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A classroom in Meyerson Hall on Oct. 26.

Credit: Maitrey Prajapati

Have you ever walked down Locust, hunkered down in a slightly damp jacket, dodging some freezing sleet, and stumbled into a basement classroom with no windows and flickering fluorescent lights that feel like they penetrate the depths of your brain? I have. I can tell you it is not a pleasant experience. Many of Penn’s classrooms and buildings feel outdated and stale, and often lack proper lighting, adequate space, and modern amenities. 

Some may argue that there are more important issues facing our University than proper classroom design, but making learning areas more hospitable and welcoming would bring a huge improvement to the student experience.   

University is difficult. It always has been and likely always will be, and there's no getting around that. However, depression rates amongst students around the country have risen over the past decade, with nearly 44% of college students experiencing depression. This has a massive impact on students’ performance as well, with 64% of college dropouts having dropped out due to experiencing mental anxiety or depressive states. Penn, while ranking best amongst the Ivy League, has a particularly poor record on mental health. A report by the Ruderman Family Foundation gave Penn a D+ mental health rating. While improving mental health support infrastructure is a necessity, improving the buildings and areas we learn in would have a significant impact as well. 

I believe the benefits of these renovations are well worth the costs. Access to natural light, large windows, and high ceilings not only improves moods but also betters sleep quality and work performance. A lot of this psychology has to do with our natural instinct. Humans have spent the majority of our existence in wide open spaces without roofs or enclosures, and crucially, with constant access to natural light during the day. This is particularly important in locations which have dark winters, which Philadelphia does. Seasonal Affective Disorder, is a condition in which the darker months of the year lead people to have higher rates of depression and anxiety. Natural light also has a significant impact on sleep, improving both longevity and quality over time

However, addressing these issues is by no means a simple task, nor a cheap one. Architecturally, many of Penn’s buildings are not built with access to natural light in mind. Particularly, brutalism, which is the style in which many of Penn’s buildings are designed, focuses on reducing costs by having fewer windows incorporated into its architecture. To rebuild or renovate these areas would require serious planning and time. This would also mean disruption for students and faculty. Serious renovations can take years to complete and cause knock–on effects beyond the building being renovated itself.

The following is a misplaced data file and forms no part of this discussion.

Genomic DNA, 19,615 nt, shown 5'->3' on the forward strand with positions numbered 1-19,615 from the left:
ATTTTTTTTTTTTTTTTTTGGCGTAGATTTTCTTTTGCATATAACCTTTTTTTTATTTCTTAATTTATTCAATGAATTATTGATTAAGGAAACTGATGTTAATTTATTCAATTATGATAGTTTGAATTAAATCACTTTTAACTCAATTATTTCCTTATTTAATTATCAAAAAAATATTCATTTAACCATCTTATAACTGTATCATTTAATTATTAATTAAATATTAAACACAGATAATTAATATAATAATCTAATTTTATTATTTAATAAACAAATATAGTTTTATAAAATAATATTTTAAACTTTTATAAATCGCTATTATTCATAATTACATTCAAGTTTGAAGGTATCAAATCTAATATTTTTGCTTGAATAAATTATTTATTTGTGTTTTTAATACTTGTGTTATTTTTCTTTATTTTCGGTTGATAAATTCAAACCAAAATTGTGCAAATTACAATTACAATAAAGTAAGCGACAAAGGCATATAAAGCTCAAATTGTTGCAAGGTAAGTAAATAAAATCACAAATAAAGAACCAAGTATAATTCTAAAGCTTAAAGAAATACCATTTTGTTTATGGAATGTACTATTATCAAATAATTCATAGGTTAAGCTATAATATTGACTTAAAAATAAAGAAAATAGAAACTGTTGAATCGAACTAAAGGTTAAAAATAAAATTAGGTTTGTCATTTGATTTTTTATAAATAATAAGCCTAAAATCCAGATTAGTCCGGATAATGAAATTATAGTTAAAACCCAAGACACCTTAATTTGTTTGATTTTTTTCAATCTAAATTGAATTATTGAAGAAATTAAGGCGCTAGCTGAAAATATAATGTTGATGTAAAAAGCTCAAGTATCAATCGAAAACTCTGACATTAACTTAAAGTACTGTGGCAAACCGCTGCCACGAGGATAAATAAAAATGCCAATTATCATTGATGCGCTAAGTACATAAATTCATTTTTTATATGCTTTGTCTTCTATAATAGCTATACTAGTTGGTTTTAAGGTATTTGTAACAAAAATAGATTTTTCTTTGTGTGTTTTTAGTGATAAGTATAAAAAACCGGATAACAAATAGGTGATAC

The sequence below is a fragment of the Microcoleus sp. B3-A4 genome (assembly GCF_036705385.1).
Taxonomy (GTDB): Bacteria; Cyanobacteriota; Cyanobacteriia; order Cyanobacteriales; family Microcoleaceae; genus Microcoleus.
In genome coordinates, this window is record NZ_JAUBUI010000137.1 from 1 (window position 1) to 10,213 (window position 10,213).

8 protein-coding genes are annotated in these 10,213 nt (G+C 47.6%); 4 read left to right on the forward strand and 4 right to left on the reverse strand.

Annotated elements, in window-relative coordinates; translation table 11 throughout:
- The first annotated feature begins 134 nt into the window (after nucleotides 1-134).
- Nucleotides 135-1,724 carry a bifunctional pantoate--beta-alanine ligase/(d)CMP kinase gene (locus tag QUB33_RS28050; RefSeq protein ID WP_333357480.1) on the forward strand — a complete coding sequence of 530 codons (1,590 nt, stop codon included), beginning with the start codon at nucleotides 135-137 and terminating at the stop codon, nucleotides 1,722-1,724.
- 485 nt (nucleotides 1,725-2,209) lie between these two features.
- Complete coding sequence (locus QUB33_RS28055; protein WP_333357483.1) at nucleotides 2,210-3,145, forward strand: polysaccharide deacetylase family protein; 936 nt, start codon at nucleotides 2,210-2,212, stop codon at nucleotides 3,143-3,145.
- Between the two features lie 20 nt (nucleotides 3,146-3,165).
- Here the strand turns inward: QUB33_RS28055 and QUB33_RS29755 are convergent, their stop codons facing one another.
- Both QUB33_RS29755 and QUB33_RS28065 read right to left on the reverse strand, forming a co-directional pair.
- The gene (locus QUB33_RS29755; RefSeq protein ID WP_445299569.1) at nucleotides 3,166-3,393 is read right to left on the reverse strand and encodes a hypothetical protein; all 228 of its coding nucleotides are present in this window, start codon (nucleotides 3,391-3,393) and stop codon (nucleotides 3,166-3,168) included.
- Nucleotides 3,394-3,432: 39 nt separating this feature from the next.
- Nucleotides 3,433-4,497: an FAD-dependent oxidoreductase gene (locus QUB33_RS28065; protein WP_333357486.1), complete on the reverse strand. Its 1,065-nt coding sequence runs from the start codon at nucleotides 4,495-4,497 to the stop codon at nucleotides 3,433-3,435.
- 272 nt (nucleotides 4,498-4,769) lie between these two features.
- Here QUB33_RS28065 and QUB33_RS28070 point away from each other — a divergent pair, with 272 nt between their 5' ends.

However, there are several reasons as to why these renovations would be worth the disruption beyond the benefits they would have for the student experience at Penn. First, updating dated buildings before they begin to have serious issues, think the Quad mold, is a good practice, especially in learning spaces and residential buildings. If done before absolutely necessary, the renovations can be staggered as to reduce disruption to daily life. Lastly, renovations could improve the environmental sustainability of many of Penn’s older buildings, bettering HVAC efficiency, insulation, and other green initiatives. 

Considering Penn’s $20 billion dollar endowment, it is high time that the University invested in the student experience. It is not easy or cheap, but I would argue renovating and improving Penn’s learning spaces would have a huge impact on student life. The school should make a conscious effort to make sure that learning spaces are not just barebones utility rooms, but that they take into account the realities of life as a college student. 

While many of Penn’s new buildings, such as Huntsman Hall and the Wharton Academic Research Building, take modern building principles into account, there are plenty of learning areas that require updates. Stitler Hall is a perfect example. It has basement classrooms, some of which have no windows at all. Ceilings are low and the building is unwelcoming and drab, both inside and out. Of course, there are limits to what can and should be done, but taking modern design theory into account could go a long way in helping students feel more welcome in the building. 

Perhaps this proposal comes across as entitled or demanding, but if you are a student here, take a minute to think about it. How hard have you worked to get here? How many more hours will you spend studying and living on this campus? Penn has a history of under–allocating resources to mental health, and while classroom and living renovations are a small part of that, they would have a legitimate impact. Nor should Penn’s investment in the student experience stop at access to natural light. New gym spaces, areas with free amenities, and recreational centers are all valuable additions to improving everyday life at Penn. 

Sure, these renovations would not solve everything all at once, but they would help make that dark Monday afternoon in the middle of February just a little better. And sometimes, a little better is what you need to get by.

OTTO PIASECKI is a College senior studying economics and diplomacy from New York. His email is